People buy with the heart, and justify their decision with the brain.
I’m not the only one to make that claim (for another, try Jeffrey Gitomer).
People in “sophisticated” businesses—information technology, Wall Street, law, accounting, consulting—tend not to believe it. They think business people make business buying decisions in a rational, deductive, linear, data-based, cost-benefits kind of a process.
These people are sellers and buyers of sophisticated sales management and sales training systems. Their models are variations on “consult with a customer to find a need, get the customer to articulate it, package a solution, and show the customer how the solution fills the need.”
Fine, except it assumes:
a. The buyer can articulate the need
b. The buyer is willing to articulate the need.
Frequently, neither is true. I recall (can someone help me out on this?) a study of relocations of corporate headquarters, identifying how many moved the HQ closer to the chairman’s home, vs. how many moved it further away. Care to guess the outcome?
Educated people in powerful businesses (oil, investment banking, capital equipment) will generally tell you they make decisions based on the rational model described above.
Here is a delightful counter-example from a few years ago about an oil industry executive, making an important personal purchase decision—how to select a high-end, bespoke English tailor, courtesy of Thomas Mahon’s blog English Cut:
It’s funny how things from the past can do two things- (A) come back and haunt you, or (B) come back and help you.
Last week I measured up a new customer, who has a senior position with one of the largest and most successful oil companies in the world. He was a very charming fellow who only knew about me through reading English Cut.
He chose me not just because he felt I could give him true bespoke (which I certainly hope I can), but the deciding factor was that he is originally a Cumberland native, like myself. So that put his mind at rest. People go with who they know.
As we were discussing the final cloth choices on his two suits, we stood by the window looking out onto sunlit Savile Row and Anderson & Sheppard’s old premises. When my customer told me which line of business he was in, I remarked that when I as working at A&S I used to cut for the chairman of his company, in other words, his boss.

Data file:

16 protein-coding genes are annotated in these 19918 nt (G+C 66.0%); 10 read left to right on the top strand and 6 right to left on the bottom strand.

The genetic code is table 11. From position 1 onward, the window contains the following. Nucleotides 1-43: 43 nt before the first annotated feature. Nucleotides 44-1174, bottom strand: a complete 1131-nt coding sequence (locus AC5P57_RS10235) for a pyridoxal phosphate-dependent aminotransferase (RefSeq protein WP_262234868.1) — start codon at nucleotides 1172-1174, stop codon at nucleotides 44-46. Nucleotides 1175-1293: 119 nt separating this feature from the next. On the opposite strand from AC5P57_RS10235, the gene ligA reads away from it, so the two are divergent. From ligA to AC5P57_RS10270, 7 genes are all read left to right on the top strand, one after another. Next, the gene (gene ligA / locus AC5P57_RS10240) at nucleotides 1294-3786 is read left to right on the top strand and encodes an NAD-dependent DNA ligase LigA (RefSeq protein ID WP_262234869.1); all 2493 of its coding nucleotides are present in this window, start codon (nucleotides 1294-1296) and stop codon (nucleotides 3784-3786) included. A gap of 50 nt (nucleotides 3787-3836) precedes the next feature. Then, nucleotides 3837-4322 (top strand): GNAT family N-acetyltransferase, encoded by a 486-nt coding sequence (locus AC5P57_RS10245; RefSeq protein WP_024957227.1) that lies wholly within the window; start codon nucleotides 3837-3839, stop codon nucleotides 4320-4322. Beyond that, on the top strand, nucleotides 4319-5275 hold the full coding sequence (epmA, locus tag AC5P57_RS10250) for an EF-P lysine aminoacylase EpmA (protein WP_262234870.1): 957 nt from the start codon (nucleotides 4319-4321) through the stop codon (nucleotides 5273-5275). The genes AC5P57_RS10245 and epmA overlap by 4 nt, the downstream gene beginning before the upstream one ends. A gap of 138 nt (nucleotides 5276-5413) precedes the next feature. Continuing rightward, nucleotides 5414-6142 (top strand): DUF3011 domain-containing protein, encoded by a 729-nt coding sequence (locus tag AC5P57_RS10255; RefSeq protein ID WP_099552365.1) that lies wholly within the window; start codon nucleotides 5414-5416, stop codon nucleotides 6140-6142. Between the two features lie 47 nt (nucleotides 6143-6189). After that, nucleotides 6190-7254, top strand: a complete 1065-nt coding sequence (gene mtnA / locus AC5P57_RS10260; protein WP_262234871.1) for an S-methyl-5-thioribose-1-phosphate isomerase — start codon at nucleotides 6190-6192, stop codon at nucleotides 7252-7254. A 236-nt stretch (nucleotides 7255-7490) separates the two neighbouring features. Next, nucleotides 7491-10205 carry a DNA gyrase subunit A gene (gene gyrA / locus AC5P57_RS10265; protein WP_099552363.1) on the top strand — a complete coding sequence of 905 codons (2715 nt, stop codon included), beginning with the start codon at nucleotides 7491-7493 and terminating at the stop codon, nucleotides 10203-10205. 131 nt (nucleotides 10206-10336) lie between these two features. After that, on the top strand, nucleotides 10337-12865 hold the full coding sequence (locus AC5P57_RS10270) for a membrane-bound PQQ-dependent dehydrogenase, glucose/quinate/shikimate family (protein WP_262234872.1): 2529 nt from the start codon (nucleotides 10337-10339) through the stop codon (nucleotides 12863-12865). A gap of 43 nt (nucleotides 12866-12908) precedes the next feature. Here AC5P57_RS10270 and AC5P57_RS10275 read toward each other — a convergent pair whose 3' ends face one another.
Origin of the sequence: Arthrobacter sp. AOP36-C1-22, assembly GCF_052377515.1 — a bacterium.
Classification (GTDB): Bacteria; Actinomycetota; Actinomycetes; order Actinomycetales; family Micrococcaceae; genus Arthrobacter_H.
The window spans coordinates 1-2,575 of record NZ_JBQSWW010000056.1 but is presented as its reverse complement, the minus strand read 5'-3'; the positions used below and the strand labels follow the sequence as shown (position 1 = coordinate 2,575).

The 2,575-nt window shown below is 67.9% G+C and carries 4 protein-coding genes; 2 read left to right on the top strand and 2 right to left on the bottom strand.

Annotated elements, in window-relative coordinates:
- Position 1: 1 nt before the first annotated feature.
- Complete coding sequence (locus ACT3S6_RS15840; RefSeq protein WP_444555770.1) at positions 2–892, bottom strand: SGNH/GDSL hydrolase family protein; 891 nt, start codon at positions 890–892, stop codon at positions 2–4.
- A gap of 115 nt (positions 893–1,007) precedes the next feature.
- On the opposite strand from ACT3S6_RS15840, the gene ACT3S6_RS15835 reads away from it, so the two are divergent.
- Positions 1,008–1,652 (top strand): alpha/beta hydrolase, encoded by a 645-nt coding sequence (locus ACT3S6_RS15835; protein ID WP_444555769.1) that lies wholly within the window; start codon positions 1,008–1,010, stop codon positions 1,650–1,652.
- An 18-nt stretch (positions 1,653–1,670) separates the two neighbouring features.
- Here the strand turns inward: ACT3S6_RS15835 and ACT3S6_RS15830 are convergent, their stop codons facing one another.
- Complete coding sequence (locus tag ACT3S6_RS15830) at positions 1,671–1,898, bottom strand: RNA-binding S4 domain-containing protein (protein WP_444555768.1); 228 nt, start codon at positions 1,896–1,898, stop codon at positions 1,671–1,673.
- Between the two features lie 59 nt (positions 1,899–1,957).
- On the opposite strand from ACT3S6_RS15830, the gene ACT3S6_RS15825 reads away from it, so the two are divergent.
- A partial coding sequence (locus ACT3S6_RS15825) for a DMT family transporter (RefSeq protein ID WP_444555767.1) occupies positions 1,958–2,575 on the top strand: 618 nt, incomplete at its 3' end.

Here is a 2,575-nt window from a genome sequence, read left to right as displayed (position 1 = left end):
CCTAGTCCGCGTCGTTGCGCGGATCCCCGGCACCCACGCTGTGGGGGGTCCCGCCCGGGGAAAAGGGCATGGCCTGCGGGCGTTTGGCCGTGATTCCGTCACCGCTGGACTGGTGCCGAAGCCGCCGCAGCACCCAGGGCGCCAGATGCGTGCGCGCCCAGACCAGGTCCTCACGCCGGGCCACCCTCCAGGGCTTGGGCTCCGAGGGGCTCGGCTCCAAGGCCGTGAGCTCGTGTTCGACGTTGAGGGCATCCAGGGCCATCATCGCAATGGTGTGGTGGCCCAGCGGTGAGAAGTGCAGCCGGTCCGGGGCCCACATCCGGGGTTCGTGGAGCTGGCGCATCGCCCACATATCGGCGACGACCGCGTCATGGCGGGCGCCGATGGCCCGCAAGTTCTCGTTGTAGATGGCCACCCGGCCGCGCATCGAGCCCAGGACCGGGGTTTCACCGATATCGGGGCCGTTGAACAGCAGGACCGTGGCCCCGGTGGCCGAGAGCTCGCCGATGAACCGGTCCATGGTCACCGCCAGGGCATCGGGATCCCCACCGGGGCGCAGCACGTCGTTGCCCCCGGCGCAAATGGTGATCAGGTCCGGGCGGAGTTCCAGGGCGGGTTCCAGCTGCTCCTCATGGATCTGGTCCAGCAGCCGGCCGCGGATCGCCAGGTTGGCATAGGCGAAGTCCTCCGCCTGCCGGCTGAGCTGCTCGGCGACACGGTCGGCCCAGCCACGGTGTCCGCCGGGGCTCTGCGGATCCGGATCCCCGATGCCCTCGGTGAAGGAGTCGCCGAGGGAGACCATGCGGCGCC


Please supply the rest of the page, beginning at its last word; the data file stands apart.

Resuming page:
He than stood back in astonishment. I didn’t know if this meant he thought his boss was the best dressed man on the planet, or the worst, so I was fairly nervous there for a moment.
But then he told me the story. When he first started working with the chairman several years ago, he was in a business meeting on a private jet somewhere over the Atlantic. When my customer had finished discussing some business details, the chairman leaned over the table, took off his glasses and said, referring to his accent, “You sound just like my tailor.”
So be nice to everybody. You never know who may be talking about you.
The customer’s original “deciding factor” was the geographic origin of the tailor—a connection with his own.
The punch line, from which we conclude the tailor had a customer for life, was that the customer’s boss had also hired the tailor.
You come from my part of the world, and my boss uses you. Sold.
Lesson 1. You won’t find that one in a standard sales process model.
Lesson 2. You can’t build that one into a standard sales process model.
Lesson 3. What you can do is what Aristotle pointed out: character is a habit. Be nice, competent and of service to everyone—as a habit. Then when the uncontrollable comes around, you’ve got a reference.